It may seem much more comfortable to ignore your emotions and compartmentalize your negative thoughts. But physical symptoms like an upset stomach, chronic muscle tension, or even grinding your teeth at night are much harder to ignore. If you avoid making time to take care of your body, your body will pick a time for you.
Remember, your body and mind are deeply connected. Your body remembers the traumatic experience even when you may want to forget it. The tension in your body, for example, isn’t because you have a muscle issue. It’s your body trying to tell you that something is off balance in your mind. In other words, unexplained aches, pains, or tension is often your body’s plea for you to address unresolved trauma.
3. You Painfully Power Through
Sometimes, when a traumatic event happens, you are fully aware of how traumatizing it is. Mainly, you know that the experience will change you for the rest of your life. As a result, you may feel as though you’re “damaged” or somehow flawed, and yet, you still try to move forward with your life in the best way you can.
While this is incredibly brave, it’s also plenty hard to do. For example, those with unstable and erratic childhoods may have more emotional layers to navigate as adults. On the one hand, it can be easy to recognize that you had a bad childhood. On the other hand, figuring out how to navigate that as an adult can seem impossible. With added pressure to perform and provide for others, shame about your “weaknesses,” or trying to keep up appearances that you have your shit together, it’s no wonder that many people never find the time to address unresolved issues. Who has time for that? Instead, these feelings get swept under the rug.
Again, minimizing trauma is common; this world can make you feel bad for having emotions. More so, we live in a world that makes you feel bad for feeling bad about your problems. This mentality leads to a struggle for accepting and overcoming your traumas.
How to Overcome Your Trauma
Some argue that the only way to truly overcome trauma is to recognize and flesh it out fully. But, like you, it’s a little more complicated than that.
People resist addressing trauma because it can feel like re-hashing old stresses just makes them more overwhelming or even worse. Which is true. If done without safety and preparation, someone can trigger old trauma responses and even experience flashbacks.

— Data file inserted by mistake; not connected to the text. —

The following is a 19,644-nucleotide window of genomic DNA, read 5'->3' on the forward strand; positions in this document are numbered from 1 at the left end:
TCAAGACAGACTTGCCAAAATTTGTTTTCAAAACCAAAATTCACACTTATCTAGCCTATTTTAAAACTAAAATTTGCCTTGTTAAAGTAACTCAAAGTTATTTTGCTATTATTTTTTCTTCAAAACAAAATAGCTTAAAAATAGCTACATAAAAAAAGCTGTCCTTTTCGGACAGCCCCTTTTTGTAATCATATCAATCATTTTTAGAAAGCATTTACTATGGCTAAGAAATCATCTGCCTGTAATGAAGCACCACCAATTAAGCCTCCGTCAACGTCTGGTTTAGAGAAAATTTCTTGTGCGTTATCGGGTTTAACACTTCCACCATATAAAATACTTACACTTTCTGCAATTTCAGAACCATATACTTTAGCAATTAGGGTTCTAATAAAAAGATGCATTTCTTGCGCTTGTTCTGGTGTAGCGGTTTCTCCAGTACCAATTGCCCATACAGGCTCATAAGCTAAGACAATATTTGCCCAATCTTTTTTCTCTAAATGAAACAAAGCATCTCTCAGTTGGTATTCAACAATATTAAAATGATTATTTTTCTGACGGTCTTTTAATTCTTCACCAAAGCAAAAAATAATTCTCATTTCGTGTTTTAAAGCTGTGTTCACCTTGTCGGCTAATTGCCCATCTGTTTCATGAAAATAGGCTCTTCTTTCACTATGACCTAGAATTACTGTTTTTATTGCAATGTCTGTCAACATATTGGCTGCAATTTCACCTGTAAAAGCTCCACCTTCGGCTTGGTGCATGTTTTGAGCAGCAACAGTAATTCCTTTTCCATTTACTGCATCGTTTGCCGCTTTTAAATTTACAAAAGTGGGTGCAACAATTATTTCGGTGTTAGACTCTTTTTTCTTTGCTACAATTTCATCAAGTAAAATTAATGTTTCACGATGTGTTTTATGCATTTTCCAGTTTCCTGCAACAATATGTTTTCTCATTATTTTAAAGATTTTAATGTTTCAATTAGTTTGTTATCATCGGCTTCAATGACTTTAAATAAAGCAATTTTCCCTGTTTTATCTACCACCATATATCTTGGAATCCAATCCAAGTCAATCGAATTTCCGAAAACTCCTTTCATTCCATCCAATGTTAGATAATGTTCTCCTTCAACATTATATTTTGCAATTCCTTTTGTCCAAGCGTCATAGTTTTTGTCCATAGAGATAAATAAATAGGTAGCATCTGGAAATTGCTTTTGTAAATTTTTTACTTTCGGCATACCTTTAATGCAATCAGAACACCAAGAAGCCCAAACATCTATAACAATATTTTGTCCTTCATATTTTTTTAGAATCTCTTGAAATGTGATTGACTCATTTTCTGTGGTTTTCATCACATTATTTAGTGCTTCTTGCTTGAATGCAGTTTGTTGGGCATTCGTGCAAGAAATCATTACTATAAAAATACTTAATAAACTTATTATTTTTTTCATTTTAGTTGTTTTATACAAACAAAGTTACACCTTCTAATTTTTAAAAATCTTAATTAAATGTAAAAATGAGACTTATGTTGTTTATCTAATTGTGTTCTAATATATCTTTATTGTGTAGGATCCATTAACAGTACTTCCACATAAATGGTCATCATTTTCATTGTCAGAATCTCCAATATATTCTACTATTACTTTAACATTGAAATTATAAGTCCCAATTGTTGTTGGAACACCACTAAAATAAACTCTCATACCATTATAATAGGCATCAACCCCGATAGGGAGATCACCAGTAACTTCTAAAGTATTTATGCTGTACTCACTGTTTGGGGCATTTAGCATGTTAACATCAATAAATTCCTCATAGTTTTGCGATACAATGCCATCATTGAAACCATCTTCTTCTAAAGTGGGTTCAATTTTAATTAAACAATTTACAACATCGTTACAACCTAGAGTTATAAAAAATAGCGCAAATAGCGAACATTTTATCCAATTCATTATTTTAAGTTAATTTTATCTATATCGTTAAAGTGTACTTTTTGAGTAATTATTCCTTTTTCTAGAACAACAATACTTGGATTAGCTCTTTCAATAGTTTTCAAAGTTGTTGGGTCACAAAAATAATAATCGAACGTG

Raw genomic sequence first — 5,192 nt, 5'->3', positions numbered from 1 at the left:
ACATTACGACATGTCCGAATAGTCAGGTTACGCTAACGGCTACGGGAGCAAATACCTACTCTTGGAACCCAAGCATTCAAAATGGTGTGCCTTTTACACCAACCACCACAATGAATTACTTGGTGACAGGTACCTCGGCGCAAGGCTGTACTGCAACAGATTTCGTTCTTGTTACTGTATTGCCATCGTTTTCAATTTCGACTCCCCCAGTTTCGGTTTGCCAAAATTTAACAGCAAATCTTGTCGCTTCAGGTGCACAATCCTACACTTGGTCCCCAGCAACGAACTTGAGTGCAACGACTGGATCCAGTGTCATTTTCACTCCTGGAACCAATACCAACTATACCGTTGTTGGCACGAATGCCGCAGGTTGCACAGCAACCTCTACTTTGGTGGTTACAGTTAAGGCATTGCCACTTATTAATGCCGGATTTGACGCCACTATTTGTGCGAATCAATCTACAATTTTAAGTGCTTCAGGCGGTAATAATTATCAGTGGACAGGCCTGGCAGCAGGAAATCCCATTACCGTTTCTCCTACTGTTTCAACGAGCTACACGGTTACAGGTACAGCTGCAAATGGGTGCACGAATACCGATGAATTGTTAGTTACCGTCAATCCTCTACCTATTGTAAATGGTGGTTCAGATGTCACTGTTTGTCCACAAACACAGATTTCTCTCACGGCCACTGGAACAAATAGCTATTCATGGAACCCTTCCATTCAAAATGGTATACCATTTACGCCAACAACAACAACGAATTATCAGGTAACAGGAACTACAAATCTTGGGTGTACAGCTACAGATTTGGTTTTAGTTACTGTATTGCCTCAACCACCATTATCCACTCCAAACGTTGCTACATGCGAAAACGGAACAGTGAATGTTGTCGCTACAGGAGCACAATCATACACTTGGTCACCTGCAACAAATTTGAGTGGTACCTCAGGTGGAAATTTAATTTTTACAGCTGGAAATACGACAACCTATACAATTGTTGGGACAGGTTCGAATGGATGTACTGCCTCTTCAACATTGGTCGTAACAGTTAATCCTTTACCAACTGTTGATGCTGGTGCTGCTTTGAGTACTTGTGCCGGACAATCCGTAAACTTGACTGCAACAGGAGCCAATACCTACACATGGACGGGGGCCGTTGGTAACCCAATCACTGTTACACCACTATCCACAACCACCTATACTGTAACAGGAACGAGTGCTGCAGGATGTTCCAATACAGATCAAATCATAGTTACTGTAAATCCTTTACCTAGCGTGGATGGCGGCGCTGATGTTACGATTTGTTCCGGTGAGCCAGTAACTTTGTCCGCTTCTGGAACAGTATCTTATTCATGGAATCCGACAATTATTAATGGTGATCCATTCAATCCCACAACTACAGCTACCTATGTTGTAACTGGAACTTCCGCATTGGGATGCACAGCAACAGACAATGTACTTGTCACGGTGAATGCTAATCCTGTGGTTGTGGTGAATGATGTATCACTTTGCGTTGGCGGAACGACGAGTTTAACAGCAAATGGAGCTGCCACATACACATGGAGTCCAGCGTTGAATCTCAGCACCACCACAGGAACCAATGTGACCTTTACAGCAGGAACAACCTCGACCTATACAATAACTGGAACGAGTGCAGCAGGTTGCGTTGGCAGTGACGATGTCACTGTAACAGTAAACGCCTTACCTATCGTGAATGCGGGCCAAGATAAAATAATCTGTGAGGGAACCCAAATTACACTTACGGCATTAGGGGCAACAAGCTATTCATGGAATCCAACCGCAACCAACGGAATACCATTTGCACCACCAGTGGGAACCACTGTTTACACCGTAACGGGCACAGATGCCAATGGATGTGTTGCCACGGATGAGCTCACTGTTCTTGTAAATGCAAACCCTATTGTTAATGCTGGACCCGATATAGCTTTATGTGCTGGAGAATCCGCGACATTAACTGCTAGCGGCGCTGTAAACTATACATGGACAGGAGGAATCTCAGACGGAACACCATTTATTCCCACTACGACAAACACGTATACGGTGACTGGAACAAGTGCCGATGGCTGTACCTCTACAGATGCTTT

That’s why friends and family may not be the best ones to help. Often, people will try to get you to talk about things or “open up,” with the best intentions. But if they don’t have the training and skill to keep you grounded, or are not prepared to make sure you feel safe and comfortable talking about it, they can actually make things worse.
Whatever your trauma may be, it’s crucial to let yourself feel what you may—grief, sadness, anger, etc. You are allowed to truly experience your emotions and attempt to overcome your trauma how you deem fit.
Allowing yourself to feel the feelings, per se, will empower you to validate any trauma-related emotions. This approach also helps you to identify areas in your life where you might be minimizing your traumatic experience.
Recognizing your mood swings, bodily symptoms, and a “powering through” mentality is a good start. Furthermore, there is no shame in seeking help and attempting to overcome your trauma. The sooner you allow yourself to stop minimizing your pain, the sooner your healing can begin.
Read more about the effects of trauma in high-achieving adults here.
Prospect Therapy welcomes individuals and couples of all genders and orientations in Long Beach and Seal Beach, CA. We are trained in trauma-focused cognitive therapies and can help you start to move past your past at a pace that is safe, comfortable, and effective. Click below to schedule your free consultation.